December 19, 2006


It must have been close to Christmas, but on which side, I don't quite 
remember. I suspect it was sometime in the January doldrums when all was 
frozen and gray. My friend Walter decided it was a good day for a dog. To get 
one, that is. "I know I'm me, because my little dog knows me," Walter once 
quoted Gertrude Stein. With his boyfriend Joseph away in the hospital, the house 
had an unaccustomed empty feeling. And it had been without a dog for too long. 
The shelter was in Ann Arbor. We piled festively into the car for the outing.

It didn't take long to find her, a black and white ragamuffin puppy, so excited to 

see us that her tail seemed to wag her whole body. "This one?" I said, my inner 
ten year old going can we get her? Huh? Can we? Can we? On the way home in 
the car Walter chuckled, "I don't know whose eyes were more pleading - hers or 
yours." Walter named her Agatha, in honor of Miss Christie, the doyenne of our 
mid-winter reads. 

She soon became the lady of the house. There were always three or four cats 

around, most of whom preferred the outdoors. Once in a while one would take a 
fancy to domestic life on the inside. It was allowed, but it would have to submit 
to Agatha, who suffered cats reservedly. These were tough cats who could send 
the weimaramer, six times their size, running for cover. But not Agatha. She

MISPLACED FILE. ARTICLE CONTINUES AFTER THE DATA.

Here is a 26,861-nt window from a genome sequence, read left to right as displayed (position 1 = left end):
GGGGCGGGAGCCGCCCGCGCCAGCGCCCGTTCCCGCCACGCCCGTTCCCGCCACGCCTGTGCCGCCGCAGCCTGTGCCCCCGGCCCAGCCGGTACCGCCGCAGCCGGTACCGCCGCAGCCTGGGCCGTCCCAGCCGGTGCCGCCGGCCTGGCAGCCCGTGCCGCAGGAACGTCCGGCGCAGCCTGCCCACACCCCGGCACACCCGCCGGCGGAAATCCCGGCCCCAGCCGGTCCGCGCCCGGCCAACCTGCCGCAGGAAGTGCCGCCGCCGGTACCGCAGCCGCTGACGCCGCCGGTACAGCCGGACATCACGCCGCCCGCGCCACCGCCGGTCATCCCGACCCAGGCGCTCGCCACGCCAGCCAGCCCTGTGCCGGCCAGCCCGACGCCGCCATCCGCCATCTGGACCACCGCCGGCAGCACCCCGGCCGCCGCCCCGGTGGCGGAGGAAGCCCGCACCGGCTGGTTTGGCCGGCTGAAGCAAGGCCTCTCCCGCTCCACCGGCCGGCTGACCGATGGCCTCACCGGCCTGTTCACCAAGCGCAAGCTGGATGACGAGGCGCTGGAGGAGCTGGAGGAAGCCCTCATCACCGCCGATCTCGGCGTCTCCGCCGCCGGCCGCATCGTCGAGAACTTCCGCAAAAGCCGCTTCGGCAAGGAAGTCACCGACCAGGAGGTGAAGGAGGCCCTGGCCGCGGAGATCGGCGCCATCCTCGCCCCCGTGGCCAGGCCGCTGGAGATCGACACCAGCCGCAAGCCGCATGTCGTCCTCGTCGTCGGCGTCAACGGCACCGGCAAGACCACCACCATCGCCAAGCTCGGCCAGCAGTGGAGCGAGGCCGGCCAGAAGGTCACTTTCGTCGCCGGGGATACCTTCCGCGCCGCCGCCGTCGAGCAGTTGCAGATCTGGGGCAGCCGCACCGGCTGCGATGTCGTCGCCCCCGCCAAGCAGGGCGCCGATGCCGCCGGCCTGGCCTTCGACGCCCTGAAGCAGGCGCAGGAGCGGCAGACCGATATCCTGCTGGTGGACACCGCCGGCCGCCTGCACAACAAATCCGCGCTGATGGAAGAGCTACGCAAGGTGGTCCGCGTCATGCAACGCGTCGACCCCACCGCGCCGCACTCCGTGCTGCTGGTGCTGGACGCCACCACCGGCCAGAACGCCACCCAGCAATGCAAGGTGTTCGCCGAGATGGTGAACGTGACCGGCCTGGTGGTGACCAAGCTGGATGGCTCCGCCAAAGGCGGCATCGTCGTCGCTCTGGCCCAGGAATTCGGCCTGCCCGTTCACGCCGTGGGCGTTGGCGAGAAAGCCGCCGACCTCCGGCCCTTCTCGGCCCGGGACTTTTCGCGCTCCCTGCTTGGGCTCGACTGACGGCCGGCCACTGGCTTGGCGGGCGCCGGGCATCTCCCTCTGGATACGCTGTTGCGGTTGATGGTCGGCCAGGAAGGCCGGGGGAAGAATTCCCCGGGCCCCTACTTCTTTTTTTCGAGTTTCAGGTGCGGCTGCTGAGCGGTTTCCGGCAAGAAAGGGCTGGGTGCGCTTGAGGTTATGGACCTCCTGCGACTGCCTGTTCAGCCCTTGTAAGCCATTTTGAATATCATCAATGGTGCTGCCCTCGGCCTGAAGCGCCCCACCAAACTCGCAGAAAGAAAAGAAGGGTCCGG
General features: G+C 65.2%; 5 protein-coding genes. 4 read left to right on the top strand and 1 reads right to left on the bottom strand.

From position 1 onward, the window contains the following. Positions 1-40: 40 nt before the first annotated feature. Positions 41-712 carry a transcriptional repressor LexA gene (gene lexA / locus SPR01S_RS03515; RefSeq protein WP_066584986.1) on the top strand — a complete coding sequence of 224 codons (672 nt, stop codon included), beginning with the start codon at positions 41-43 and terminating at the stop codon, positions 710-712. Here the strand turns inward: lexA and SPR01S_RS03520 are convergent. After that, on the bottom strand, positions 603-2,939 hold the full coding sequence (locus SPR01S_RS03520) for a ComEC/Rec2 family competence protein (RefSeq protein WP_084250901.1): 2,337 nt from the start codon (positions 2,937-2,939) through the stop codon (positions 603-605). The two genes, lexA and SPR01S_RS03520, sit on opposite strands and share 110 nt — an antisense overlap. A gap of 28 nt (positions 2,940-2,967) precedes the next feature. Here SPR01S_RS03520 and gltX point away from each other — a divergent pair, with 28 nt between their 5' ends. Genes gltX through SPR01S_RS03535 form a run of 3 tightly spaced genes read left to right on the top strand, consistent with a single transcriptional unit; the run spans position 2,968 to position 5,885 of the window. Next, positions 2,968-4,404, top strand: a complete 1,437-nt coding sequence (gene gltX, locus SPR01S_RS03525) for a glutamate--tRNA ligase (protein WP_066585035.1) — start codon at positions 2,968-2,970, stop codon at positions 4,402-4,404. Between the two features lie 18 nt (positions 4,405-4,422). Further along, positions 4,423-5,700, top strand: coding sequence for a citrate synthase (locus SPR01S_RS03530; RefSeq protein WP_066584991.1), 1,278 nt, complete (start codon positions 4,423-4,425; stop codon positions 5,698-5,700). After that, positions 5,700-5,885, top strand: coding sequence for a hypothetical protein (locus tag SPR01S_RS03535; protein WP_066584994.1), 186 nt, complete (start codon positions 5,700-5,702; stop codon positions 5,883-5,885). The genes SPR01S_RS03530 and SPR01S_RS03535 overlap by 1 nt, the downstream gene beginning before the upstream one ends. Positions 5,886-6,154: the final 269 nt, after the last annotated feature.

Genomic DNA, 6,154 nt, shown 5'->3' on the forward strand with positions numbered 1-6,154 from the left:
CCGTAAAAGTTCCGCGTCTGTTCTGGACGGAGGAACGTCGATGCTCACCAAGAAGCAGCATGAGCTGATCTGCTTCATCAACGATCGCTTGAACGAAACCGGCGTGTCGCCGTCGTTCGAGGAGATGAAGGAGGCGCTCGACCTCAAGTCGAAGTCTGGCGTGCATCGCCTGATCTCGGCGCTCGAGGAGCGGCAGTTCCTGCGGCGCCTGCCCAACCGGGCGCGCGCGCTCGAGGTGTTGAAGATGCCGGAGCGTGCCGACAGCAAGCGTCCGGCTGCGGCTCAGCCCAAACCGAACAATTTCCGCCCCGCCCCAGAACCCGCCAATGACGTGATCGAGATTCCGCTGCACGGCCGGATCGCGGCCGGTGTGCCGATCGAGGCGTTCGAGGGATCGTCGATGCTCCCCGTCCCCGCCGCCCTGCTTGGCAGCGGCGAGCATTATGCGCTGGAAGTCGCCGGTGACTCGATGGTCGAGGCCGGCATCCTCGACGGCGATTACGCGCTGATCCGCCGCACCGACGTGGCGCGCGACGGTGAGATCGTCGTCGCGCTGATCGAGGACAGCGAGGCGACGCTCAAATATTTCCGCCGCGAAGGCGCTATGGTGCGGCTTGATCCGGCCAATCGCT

had them buffaloed. And was ever vigilant in maintaining her preeminence in the 
complex spheres of influence that only four-legged creatures seem to chart and 
understand. The subtlest ‘grrrr’ was enough to ward off feline interlopers, most 
of which weighed more than she. With people she was ever friendly, but 
ladylike, wont to lavish unrestrained affection only on us few charter members of 
her inner circle. Agatha was Walter’s last dog. She lived long and died in peace. 

It was on the very day after we brought her home from the shelter that Agatha 

found out what winter in Michigan was all about. I took her for a frolic, just the 
two of us, on the pond at the golf course across the street. I on skates, she on 
scrabbly paws, doing her comical best to negotiate the slippery and unfamiliar 
cold surface. We weren’t there long when the ice suddenly gave way, and down 
went Agatha, shocked but unreproachful, into the icy water, her little paws 
clawing frantically on the continually breaking and receding rim of ice. The pond 
wasn’t deep. I waded in, skates and all, and scooped her out of the abyss. Now 
twice rescued, we bonded for life. Although I was away for years at a time, 
whenever I went back to “the farm” for a visit, Agatha was beside herself with 
excitement to see me. We both knew what nobody else did: she was really my